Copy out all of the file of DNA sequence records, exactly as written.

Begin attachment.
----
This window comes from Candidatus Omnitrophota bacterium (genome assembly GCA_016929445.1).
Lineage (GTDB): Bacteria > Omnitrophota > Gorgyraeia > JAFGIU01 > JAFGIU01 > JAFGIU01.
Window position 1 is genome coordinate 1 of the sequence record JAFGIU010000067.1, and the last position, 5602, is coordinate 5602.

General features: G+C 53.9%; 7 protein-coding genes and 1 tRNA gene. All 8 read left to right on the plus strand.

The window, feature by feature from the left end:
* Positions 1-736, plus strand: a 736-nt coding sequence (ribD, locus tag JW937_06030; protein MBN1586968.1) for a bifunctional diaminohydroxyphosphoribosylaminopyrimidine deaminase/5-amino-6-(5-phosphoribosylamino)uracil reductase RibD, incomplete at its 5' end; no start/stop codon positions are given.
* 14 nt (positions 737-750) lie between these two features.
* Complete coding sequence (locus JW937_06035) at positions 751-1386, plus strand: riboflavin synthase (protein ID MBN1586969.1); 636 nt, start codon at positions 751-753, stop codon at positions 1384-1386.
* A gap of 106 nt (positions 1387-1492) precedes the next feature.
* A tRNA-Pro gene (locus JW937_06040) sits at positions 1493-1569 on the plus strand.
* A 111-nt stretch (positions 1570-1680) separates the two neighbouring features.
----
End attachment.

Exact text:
This window comes from Candidatus Omnitrophota bacterium (genome assembly GCA_016929445.1).
Lineage (GTDB): Bacteria > Omnitrophota > Gorgyraeia > JAFGIU01 > JAFGIU01 > JAFGIU01.
Window position 1 is genome coordinate 1 of the sequence record JAFGIU010000067.1, and the last position, 5602, is coordinate 5602.

General features: G+C 53.9%; 7 protein-coding genes and 1 tRNA gene. All 8 read left to right on the plus strand.

The window, feature by feature from the left end:
* Positions 1-736, plus strand: a 736-nt coding sequence (ribD, locus tag JW937_06030; protein MBN1586968.1) for a bifunctional diaminohydroxyphosphoribosylaminopyrimidine deaminase/5-amino-6-(5-phosphoribosylamino)uracil reductase RibD, incomplete at its 5' end; no start/stop codon positions are given.
* 14 nt (positions 737-750) lie between these two features.
* Complete coding sequence (locus JW937_06035) at positions 751-1386, plus strand: riboflavin synthase (protein ID MBN1586969.1); 636 nt, start codon at positions 751-753, stop codon at positions 1384-1386.
* A gap of 106 nt (positions 1387-1492) precedes the next feature.
* A tRNA-Pro gene (locus JW937_06040) sits at positions 1493-1569 on the plus strand.
* A 111-nt stretch (positions 1570-1680) separates the two neighbouring features.